Business Consulting Digital Marketing

5 Steps For Setting A Successful Digital Marketing Strategy

Article by Elijah Maina Mace


In spite of the term Strategy being made to look all fancy and complicated just for a chosen few, it just simply means thinking about why you’re doing something before you do it. This means you will have to decide what you want to do, how you’re going to do it, what you expect to happen, and when and how you’ll measure your success.

This, therefore, tells you that it’s barely impossible to have a successful digital marketing strategy without setting measurable and achievable goals for your personal brand or your business.

Allow me to present to you a borrowed example!

Misha is a photographer and recently, she’s started producing video for clients too. She wants to let all of her regular customers know that now she offers this extra service so that some become both video and photography customers. She writes the following strategy for this campaign:

“I want to make sure 100% of my current customers know I now offer video services as well. I will run email and social promotions to share this message for 2 months. After 3 months from the start of the promotion, I want to have at least 1 video commission from 15% of my current customers.”

I know out there there are many digital marketing goals presented to you but I love simplicity so I will just classify all you know into 3 measurable and achievable goals:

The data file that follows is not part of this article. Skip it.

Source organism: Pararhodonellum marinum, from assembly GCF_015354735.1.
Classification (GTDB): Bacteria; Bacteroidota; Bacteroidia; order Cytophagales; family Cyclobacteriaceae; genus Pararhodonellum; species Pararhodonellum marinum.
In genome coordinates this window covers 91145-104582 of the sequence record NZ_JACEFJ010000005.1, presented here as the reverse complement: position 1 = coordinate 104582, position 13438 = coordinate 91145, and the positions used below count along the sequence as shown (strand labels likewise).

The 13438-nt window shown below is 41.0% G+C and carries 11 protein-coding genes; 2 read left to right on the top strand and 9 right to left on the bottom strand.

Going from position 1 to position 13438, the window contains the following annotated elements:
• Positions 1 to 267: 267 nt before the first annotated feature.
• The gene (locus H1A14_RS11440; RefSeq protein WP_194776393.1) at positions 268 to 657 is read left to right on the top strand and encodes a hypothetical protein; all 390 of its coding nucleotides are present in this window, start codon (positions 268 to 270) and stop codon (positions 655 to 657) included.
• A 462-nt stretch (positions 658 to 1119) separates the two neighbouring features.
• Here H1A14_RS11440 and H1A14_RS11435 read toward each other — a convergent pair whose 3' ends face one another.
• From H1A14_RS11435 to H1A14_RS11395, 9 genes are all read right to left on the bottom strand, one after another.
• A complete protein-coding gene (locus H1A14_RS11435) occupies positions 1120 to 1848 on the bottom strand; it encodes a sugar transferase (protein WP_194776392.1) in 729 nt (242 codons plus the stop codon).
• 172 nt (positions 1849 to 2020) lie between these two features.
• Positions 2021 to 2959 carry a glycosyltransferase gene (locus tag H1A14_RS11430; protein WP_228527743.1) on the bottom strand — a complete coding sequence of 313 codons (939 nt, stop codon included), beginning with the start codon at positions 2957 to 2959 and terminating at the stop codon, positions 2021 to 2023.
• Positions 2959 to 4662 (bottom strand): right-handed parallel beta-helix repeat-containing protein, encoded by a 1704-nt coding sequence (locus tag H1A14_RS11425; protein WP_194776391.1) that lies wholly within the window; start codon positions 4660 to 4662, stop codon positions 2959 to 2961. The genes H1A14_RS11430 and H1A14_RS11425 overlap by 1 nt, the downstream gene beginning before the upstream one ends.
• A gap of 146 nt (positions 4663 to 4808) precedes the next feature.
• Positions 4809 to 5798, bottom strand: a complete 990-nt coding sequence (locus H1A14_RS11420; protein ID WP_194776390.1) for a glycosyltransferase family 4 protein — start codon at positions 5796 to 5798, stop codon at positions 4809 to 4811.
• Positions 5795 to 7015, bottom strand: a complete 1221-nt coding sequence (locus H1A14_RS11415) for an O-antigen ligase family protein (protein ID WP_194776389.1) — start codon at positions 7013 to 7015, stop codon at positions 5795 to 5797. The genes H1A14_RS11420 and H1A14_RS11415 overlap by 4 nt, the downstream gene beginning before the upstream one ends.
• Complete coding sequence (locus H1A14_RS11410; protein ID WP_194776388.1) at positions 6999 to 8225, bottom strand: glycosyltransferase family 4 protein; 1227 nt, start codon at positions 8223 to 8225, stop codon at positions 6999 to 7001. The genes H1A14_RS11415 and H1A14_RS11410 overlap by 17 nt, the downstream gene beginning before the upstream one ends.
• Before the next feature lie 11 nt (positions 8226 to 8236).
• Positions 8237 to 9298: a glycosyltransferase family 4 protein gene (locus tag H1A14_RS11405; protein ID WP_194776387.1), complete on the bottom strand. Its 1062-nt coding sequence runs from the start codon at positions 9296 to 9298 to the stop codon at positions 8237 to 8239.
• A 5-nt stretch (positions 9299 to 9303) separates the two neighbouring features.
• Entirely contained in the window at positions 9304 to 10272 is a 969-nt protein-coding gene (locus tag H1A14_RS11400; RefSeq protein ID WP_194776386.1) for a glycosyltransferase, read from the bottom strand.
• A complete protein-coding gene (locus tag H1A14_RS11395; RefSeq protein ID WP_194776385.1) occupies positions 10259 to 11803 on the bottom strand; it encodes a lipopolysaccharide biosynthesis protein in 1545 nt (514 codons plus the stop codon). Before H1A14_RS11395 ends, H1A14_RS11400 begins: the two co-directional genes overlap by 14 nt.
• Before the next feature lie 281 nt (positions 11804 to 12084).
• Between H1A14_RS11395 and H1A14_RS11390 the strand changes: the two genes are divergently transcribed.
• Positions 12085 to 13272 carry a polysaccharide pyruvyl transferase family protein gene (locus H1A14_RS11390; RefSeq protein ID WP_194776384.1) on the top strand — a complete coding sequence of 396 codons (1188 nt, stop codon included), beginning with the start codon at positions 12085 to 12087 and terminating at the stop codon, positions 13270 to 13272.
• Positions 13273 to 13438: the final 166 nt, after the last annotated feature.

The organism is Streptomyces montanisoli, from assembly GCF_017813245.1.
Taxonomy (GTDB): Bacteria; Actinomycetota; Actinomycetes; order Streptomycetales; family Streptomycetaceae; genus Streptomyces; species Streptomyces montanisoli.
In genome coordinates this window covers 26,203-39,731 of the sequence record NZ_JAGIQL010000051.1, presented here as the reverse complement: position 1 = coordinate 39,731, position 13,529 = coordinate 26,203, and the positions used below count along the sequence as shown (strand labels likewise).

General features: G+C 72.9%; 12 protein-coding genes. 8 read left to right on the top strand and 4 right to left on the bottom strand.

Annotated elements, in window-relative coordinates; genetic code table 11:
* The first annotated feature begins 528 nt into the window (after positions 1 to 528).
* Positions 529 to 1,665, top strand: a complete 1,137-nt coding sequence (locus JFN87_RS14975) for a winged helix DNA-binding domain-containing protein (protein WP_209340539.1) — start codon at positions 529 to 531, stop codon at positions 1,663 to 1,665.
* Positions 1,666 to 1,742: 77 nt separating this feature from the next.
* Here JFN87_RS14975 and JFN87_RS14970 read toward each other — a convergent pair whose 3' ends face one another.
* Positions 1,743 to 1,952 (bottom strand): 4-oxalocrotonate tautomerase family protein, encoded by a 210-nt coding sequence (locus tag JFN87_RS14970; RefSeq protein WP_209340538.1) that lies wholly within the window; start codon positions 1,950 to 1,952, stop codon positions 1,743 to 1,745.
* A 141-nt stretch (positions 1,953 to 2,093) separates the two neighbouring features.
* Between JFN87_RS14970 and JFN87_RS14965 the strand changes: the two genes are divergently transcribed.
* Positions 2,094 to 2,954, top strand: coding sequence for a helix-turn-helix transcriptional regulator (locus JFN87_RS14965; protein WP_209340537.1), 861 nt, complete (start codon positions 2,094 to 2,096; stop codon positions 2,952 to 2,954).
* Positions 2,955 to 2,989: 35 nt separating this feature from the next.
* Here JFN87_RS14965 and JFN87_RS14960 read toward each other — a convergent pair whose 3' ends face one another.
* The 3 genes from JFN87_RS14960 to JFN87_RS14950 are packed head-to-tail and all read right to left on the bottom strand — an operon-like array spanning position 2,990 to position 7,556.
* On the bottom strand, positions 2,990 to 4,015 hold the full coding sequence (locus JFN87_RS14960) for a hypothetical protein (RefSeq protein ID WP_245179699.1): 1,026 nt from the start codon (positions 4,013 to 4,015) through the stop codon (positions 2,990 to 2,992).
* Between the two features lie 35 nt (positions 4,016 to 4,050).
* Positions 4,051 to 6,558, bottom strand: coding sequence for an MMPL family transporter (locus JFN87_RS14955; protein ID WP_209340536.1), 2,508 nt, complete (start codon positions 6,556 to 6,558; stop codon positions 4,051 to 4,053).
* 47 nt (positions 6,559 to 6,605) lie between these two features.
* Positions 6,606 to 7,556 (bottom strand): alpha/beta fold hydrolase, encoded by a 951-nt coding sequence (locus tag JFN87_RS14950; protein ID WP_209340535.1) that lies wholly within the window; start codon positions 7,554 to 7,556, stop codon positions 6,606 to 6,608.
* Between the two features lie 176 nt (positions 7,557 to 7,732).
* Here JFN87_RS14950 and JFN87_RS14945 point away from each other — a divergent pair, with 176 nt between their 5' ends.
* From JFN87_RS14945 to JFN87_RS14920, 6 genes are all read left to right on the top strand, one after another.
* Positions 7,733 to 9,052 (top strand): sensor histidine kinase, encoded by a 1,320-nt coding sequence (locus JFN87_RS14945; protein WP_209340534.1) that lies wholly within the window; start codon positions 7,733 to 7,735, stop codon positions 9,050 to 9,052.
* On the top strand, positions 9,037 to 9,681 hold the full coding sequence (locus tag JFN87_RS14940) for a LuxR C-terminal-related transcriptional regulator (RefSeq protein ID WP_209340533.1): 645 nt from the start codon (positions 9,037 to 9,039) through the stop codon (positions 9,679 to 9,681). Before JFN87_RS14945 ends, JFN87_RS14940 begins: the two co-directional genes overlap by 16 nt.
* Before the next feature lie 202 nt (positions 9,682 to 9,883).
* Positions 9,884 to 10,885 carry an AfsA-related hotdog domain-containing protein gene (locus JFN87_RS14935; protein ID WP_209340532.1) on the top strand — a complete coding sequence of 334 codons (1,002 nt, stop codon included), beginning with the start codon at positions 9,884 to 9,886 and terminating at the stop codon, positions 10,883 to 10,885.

a) Brand awareness:

Do you want more people to know about your brand and get your products and services more widely known?

b) Acquisition or lead generation:

Do you want to reach people who’ve never bought from you before and bring them into your buyer’s journey?

c) Growth from existing customers:

Do you want people who’ve already bought from you before to buy more frequently or a different kind of product?


You can only sell to people and not stones but still, you need to understand this, you can’t sell to everyone for one man’s meat is another man’s poison, therefore, stop trying to target everyone, it’s a waste of time and resources. Get to know your audience! If you don’t understand enough about whom you’re trying to reach, you’ll struggle to deliver a message that’s relevant enough to cut through.

Here is the easiest way to make sure you are targeting the right audience with your campaign, make your own buyer personas – fictionalized, general descriptions of your key customer groups.
• Think about who your customers are and group them into 3 or 4 buckets.

• Take each of those and create a character from each.

• Give him or her a name, a photo, a personality, and a few favorite things. Our biggest tip: rank them! Before you start, be totally clear which of them is the most important. You’ll find a template a couple of pages over to help get you started.

Here is Misha’s Example;

Misha will always be called on for weddings – that’s her bread and butter. While she’ll frequently deal with anyone from the groom to the bride’s sister on an actual day, it’s usually the bride-to-be she knows she needs to win over first to land the customer. So Misha’s first buyer persona is a nervous bride.

Next up for her is photography for small, local businesses – usually, people who want some nice images for their website, catalogs, or brochures. So her second persona is Jake, who’s run a coffee shop for 3 years and is about
to redecorate his café and launch a new website. Misha knows that her opportunity to grow her business will only come from reaching bigger clients with a regular requirement. She doesn’t have any customers like this yet, but it’s where she wants her business to go next.

So her 3rd persona is the marketing manager for a big retail brand headquartered in her city. They launch new products every month, and every time they do, they need photography.